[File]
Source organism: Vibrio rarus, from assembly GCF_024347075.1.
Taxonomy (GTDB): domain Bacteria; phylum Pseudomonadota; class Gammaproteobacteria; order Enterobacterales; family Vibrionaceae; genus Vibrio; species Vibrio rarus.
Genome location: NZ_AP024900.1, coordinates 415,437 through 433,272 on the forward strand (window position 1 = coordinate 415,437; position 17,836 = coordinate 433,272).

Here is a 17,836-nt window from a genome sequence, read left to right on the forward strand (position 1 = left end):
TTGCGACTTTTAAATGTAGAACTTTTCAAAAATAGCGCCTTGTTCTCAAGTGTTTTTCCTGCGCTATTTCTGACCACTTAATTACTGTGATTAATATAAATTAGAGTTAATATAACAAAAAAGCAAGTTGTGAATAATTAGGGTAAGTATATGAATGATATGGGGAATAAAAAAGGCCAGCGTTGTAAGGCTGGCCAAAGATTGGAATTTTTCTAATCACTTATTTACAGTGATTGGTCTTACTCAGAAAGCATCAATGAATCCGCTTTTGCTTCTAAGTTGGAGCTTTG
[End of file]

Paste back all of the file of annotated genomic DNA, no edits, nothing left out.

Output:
Source organism: Vibrio rarus, from assembly GCF_024347075.1.
Taxonomy (GTDB): domain Bacteria; phylum Pseudomonadota; class Gammaproteobacteria; order Enterobacterales; family Vibrionaceae; genus Vibrio; species Vibrio rarus.
Genome location: NZ_AP024900.1, coordinates 415,437 through 433,272 on the forward strand (window position 1 = coordinate 415,437; position 17,836 = coordinate 433,272).

Here is a 17,836-nt window from a genome sequence, read left to right on the forward strand (position 1 = left end):
TTGCGACTTTTAAATGTAGAACTTTTCAAAAATAGCGCCTTGTTCTCAAGTGTTTTTCCTGCGCTATTTCTGACCACTTAATTACTGTGATTAATATAAATTAGAGTTAATATAACAAAAAAGCAAGTTGTGAATAATTAGGGTAAGTATATGAATGATATGGGGAATAAAAAAGGCCAGCGTTGTAAGGCTGGCCAAAGATTGGAATTTTTCTAATCACTTATTTACAGTGATTGGTCTTACTCAGAAAGCATCAATGAATCCGCTTTTGCTTCTAAGTTGGAGCTTTG